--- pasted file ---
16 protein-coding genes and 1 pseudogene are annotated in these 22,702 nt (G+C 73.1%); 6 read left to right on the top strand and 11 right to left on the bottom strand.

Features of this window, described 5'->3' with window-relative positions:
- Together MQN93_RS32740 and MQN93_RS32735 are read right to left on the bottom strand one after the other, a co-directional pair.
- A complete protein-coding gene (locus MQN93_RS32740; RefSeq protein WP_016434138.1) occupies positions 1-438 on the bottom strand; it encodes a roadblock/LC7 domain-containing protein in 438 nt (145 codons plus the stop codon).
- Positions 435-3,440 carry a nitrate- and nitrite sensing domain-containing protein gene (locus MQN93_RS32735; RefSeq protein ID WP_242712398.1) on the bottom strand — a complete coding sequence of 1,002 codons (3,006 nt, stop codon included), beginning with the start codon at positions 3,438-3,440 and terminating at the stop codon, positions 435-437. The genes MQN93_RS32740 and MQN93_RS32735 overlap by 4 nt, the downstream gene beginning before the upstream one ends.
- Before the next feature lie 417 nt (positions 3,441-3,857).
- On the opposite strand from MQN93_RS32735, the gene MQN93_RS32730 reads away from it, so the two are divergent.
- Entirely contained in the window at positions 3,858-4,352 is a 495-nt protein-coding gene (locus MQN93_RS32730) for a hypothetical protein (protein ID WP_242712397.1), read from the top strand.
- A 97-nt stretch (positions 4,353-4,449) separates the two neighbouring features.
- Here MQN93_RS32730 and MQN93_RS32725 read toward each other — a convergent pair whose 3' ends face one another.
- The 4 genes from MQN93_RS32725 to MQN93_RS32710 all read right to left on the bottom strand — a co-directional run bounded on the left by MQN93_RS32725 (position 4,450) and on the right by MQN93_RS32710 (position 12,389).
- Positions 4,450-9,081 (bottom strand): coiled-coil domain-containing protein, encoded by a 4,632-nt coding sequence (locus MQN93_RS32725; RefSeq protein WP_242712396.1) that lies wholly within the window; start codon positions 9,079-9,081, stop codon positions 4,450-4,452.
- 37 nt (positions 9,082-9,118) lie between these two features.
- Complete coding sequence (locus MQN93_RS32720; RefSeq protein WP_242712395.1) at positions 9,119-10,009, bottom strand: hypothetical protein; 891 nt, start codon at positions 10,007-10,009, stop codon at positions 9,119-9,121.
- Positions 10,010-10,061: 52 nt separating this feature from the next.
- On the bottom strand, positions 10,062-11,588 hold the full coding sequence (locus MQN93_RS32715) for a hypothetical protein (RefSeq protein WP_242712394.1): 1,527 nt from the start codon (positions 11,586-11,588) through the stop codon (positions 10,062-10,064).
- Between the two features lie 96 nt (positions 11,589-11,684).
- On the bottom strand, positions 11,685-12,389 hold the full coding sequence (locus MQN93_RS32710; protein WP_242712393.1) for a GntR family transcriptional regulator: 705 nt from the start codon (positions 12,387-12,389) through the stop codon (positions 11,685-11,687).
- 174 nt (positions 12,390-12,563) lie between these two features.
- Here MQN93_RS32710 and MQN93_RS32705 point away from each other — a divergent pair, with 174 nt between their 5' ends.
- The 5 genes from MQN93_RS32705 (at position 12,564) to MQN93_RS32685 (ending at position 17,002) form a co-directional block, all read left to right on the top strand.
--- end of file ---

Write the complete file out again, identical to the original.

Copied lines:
16 protein-coding genes and 1 pseudogene are annotated in these 22,702 nt (G+C 73.1%); 6 read left to right on the top strand and 11 right to left on the bottom strand.

Features of this window, described 5'->3' with window-relative positions:
- Together MQN93_RS32740 and MQN93_RS32735 are read right to left on the bottom strand one after the other, a co-directional pair.
- A complete protein-coding gene (locus MQN93_RS32740; RefSeq protein WP_016434138.1) occupies positions 1-438 on the bottom strand; it encodes a roadblock/LC7 domain-containing protein in 438 nt (145 codons plus the stop codon).
- Positions 435-3,440 carry a nitrate- and nitrite sensing domain-containing protein gene (locus MQN93_RS32735; RefSeq protein ID WP_242712398.1) on the bottom strand — a complete coding sequence of 1,002 codons (3,006 nt, stop codon included), beginning with the start codon at positions 3,438-3,440 and terminating at the stop codon, positions 435-437. The genes MQN93_RS32740 and MQN93_RS32735 overlap by 4 nt, the downstream gene beginning before the upstream one ends.
- Before the next feature lie 417 nt (positions 3,441-3,857).
- On the opposite strand from MQN93_RS32735, the gene MQN93_RS32730 reads away from it, so the two are divergent.
- Entirely contained in the window at positions 3,858-4,352 is a 495-nt protein-coding gene (locus MQN93_RS32730) for a hypothetical protein (protein ID WP_242712397.1), read from the top strand.
- A 97-nt stretch (positions 4,353-4,449) separates the two neighbouring features.
- Here MQN93_RS32730 and MQN93_RS32725 read toward each other — a convergent pair whose 3' ends face one another.
- The 4 genes from MQN93_RS32725 to MQN93_RS32710 all read right to left on the bottom strand — a co-directional run bounded on the left by MQN93_RS32725 (position 4,450) and on the right by MQN93_RS32710 (position 12,389).
- Positions 4,450-9,081 (bottom strand): coiled-coil domain-containing protein, encoded by a 4,632-nt coding sequence (locus MQN93_RS32725; RefSeq protein WP_242712396.1) that lies wholly within the window; start codon positions 9,079-9,081, stop codon positions 4,450-4,452.
- 37 nt (positions 9,082-9,118) lie between these two features.
- Complete coding sequence (locus MQN93_RS32720; RefSeq protein WP_242712395.1) at positions 9,119-10,009, bottom strand: hypothetical protein; 891 nt, start codon at positions 10,007-10,009, stop codon at positions 9,119-9,121.
- Positions 10,010-10,061: 52 nt separating this feature from the next.
- On the bottom strand, positions 10,062-11,588 hold the full coding sequence (locus MQN93_RS32715) for a hypothetical protein (RefSeq protein WP_242712394.1): 1,527 nt from the start codon (positions 11,586-11,588) through the stop codon (positions 10,062-10,064).
- Between the two features lie 96 nt (positions 11,589-11,684).
- On the bottom strand, positions 11,685-12,389 hold the full coding sequence (locus MQN93_RS32710; protein WP_242712393.1) for a GntR family transcriptional regulator: 705 nt from the start codon (positions 12,387-12,389) through the stop codon (positions 11,685-11,687).
- 174 nt (positions 12,390-12,563) lie between these two features.
- Here MQN93_RS32710 and MQN93_RS32705 point away from each other — a divergent pair, with 174 nt between their 5' ends.
- The 5 genes from MQN93_RS32705 (at position 12,564) to MQN93_RS32685 (ending at position 17,002) form a co-directional block, all read left to right on the top strand.